One of my favorite books at home is Opening Night on Broadway: A Critical Quotebook of the Golden Era of the Musical Theatre from Showboat to Oklahoma! and it’s sequel, More Opening Nights on Broadway: A Critical Quotebook of the Musical Theatre from 1965 Through 1981. This is a collection of first-night reviews of Broadway shows… and the reviews of the flops are much more entertaining than the reviews of the hits.
What brought this to mind was todays’ review in the New York Times of Lestat, the musicalization of the Anne Rice vampire stories by Elton John and Bernie Taupin. Here is the first paragraph of the review, which is a masterpiece:
A promising new contender has arrived in a crowded pharmaceutical field. Joining the ranks of Ambien, Lunesta, Sonata and other prescription lullaby drugs is “Lestat,” the musical sleeping pill that opened last night at the Palace Theater.
Other worthy quotes:
…this portrait of blood suckers in existential crisis gives resounding credence to the legend that vampires are masters of hypnosis. Dare to look upon “Lestat” and keep your eyelids from growing heavier and heavier and heavier.
And consider Lestat’s relationships with his disapproving father (hates him) and his doting mother (loves, loves, loves her). He so adores his mom, a marquise (played by the ever-game power balladeer Carolee Carmello), that he makes her a vampire too, giving her a chance to dress up like one of the boys, join the hunt and become the undead’s answer to Auntie Mame.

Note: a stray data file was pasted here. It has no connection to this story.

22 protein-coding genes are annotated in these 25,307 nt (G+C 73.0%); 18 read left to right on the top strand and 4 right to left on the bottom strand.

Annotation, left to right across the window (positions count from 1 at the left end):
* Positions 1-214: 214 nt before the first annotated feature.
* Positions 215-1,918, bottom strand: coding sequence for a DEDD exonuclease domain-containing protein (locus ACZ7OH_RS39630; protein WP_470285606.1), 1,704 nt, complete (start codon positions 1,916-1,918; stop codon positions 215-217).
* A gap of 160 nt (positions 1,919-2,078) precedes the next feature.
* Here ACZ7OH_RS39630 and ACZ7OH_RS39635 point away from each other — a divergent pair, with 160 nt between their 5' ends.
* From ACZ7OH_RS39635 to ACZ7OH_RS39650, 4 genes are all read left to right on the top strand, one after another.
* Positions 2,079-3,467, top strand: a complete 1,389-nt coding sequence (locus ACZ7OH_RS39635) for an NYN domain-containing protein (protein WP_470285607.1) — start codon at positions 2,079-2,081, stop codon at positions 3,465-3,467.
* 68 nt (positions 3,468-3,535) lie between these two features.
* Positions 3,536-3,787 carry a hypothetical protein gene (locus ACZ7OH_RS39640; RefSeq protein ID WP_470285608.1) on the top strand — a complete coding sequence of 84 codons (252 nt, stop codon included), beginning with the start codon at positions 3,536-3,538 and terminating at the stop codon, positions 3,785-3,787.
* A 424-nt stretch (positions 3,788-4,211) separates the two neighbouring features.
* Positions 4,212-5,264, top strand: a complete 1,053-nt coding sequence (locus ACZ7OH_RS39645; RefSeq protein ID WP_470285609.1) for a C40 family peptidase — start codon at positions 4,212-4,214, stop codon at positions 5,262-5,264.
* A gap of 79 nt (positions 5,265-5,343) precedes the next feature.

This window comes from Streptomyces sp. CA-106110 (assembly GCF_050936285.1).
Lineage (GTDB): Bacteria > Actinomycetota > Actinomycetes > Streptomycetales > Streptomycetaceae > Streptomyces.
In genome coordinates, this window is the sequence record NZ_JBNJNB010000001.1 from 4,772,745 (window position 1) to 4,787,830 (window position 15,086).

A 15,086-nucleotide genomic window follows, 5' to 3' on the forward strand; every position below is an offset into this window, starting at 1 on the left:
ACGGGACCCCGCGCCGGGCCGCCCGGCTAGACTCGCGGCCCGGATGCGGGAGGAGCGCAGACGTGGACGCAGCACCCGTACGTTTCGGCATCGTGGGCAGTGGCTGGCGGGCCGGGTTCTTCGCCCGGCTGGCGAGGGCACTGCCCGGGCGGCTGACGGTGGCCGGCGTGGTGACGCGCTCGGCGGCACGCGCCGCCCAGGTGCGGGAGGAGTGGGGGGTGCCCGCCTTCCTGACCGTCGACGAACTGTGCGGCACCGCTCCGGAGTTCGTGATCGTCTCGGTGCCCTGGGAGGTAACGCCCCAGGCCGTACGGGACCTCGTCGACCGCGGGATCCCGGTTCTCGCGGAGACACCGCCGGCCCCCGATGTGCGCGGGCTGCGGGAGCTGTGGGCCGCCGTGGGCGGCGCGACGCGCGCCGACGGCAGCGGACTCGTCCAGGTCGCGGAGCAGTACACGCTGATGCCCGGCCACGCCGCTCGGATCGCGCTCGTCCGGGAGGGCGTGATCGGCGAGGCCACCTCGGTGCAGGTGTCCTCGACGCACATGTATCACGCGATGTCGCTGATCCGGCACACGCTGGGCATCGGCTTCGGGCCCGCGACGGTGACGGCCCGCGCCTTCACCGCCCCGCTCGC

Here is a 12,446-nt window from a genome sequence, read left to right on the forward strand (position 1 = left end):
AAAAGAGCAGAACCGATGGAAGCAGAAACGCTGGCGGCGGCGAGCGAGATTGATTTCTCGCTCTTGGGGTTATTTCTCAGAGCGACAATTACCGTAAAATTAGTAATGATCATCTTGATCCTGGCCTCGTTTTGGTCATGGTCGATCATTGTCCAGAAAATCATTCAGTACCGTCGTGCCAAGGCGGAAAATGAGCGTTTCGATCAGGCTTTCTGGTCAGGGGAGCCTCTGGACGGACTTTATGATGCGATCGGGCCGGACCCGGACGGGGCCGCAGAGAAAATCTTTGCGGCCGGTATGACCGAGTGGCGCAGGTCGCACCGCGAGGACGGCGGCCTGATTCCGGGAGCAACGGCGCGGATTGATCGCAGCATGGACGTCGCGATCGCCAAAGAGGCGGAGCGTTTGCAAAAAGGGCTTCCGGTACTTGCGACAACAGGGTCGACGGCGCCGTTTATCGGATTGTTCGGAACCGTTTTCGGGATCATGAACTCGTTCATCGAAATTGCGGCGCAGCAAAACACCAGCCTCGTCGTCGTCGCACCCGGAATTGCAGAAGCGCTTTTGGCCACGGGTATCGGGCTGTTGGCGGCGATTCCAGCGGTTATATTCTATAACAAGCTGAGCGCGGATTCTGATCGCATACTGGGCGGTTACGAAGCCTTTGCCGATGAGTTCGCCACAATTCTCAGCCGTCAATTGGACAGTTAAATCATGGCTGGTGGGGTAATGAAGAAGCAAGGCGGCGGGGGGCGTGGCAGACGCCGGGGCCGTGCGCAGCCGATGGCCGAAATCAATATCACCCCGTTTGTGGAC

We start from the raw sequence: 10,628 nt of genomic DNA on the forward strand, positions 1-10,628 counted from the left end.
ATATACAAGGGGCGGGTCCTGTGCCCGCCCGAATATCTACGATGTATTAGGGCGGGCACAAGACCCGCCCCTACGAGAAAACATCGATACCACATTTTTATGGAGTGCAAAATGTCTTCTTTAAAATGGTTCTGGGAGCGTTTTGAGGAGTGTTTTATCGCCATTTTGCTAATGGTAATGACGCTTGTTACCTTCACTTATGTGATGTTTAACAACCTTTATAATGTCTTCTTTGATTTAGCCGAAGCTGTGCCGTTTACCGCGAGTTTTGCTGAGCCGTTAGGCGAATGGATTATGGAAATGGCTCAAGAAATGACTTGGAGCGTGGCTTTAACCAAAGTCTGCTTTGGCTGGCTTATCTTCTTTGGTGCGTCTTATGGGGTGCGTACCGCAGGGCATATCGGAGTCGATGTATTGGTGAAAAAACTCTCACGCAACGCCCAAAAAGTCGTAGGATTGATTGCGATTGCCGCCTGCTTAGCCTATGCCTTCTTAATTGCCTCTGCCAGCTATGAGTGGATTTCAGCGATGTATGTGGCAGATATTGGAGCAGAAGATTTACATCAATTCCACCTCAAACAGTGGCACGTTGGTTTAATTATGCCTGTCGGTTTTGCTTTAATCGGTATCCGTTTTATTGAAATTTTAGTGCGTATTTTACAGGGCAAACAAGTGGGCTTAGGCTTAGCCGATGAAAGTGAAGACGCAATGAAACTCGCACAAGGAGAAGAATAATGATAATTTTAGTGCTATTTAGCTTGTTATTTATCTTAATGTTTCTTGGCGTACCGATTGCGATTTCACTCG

The Washington Post isn’t much better:
I’m not sure how to put this, but, well, the fixation with singing vampires? It has to stop. I mean, give the bloodsucker a ballad, and it’s his show that joins the walking dead. First, in 2002, came the campy, short-lived “Dance of the Vampires,” with the Transylvanian townfolk lending their voices to a musical salute to garlic. Then two years later, “Dracula, the Musical” opened its casket to reveal a count whose killing spree entailed boring his victims into submission. And now, dearest Broadway, “Lestat.” Oh, “Lestat,” “Lestat,” “Lestat”! The show that could break the spell! The one that might finally take this sorry trend and drive a stake through its heart.
The only thing distinguishing this musical from its late, unlamented predecessors is that the lead vampires play for the, er, other team. In other words, “Lestat’s” contribution to art and equality is demonstrating that a gay vampire with a two-octave range can be just as dull as a straight one.
More shocking than the feasting on blood — which is accompanied in “Lestat” by spooky video effects that glow the color of tangerines — are the lyrics that Bernie Taupin has affixed to Elton John’s somber pop melodies. “How luminous he looks to me/So radiant and glorious,” Lestat (Hugh Panaro) sings, while ogling his beloved, the doomed Nicolas (Roderick Hill). “One savage kiss is all he needs/To change his life and make this night victorious.” Need I explain?/You feel the pain/With lyrics this laborious.
Based on these reviews, we may have another Carrie: The Musical on our hands. Worse… it could be Jeckyll and Hyde, and actually thrive on Broadway. Actually, I shouldn’t pick on J&H, as I do enjoy Scarlet Pimpernel, by the same folks as J&H.